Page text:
Monday, August 11, 2008

A walk among the gardens of the Tweed Heritage Center and along "the Trail" ...

Most molluscs are found in the water but some species, such as this colorful land snail (Cepaea sp.) and the common garden slug, are terrestrial.

This Pennsylvania Leatherwing (Chauliognathus pensylvanicus) has a hitchhiker, a parasitic mite.

Potter Wasp (Eumenes fraternus)

Sand Wasp (genus Bicyrtes, or Bembix ???) ... awesome translucent green eyes on these insects

Honeybee (Apis mellifera)

The insect above is NOT a bee ... many species of of flies, such as this Drone Fly (Eristalis sp.), mimic bees as a defense against predation. Compare the hoverfly's physical attributes to the bees and wasps above, and the common Greenbottle Fly (Lucilia sericata) below. Flies (order Diptera) only have two wings, members of the order Hymenoptera such as ants, bees, wasps have four.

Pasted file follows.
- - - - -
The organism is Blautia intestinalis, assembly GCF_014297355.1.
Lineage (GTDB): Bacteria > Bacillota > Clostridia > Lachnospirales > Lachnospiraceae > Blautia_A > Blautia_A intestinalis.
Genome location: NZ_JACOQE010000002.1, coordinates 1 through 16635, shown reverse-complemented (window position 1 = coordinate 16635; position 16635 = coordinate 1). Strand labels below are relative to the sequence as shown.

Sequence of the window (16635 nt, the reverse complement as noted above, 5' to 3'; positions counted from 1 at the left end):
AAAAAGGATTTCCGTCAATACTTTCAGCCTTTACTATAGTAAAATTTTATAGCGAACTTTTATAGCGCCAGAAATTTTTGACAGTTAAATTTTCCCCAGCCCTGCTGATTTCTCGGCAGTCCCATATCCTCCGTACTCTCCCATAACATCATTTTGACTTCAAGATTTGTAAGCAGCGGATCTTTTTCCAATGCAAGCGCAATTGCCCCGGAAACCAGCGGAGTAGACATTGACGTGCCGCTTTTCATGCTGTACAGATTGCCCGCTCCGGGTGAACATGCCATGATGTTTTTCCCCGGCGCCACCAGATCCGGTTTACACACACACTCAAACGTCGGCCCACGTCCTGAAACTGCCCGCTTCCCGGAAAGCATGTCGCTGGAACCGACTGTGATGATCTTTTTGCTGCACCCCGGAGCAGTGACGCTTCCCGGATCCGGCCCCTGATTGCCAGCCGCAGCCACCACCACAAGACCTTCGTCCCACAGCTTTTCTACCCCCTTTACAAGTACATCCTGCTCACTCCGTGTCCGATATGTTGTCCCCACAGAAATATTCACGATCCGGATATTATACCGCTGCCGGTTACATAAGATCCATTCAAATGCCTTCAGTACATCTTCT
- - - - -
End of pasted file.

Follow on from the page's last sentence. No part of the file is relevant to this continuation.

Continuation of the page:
Death lurks among the flowers; Ambush Bugs (Phymata pennsylvanica) await the unwary. These bugs (order Hemiptera ... true bugs) blend in with a wide variety of blossoms.

Flower Spiders (a.k.a. Crab Spider ... Misumena sp.) can change their coloration to match their background. Their venom is specifically potent to bees and flies. These spiders have good vision for movemant and this specimen was clearly aware of my presence.

Like most spiders the Long Jawed Orb Weaver (Tetragnatha sp.) snares its prey with a web.

The Halloween Pennant (Celithemis eponina) takes a more proactive approach and hunts its dinner. This species of dragonfly is a relatively weak flier.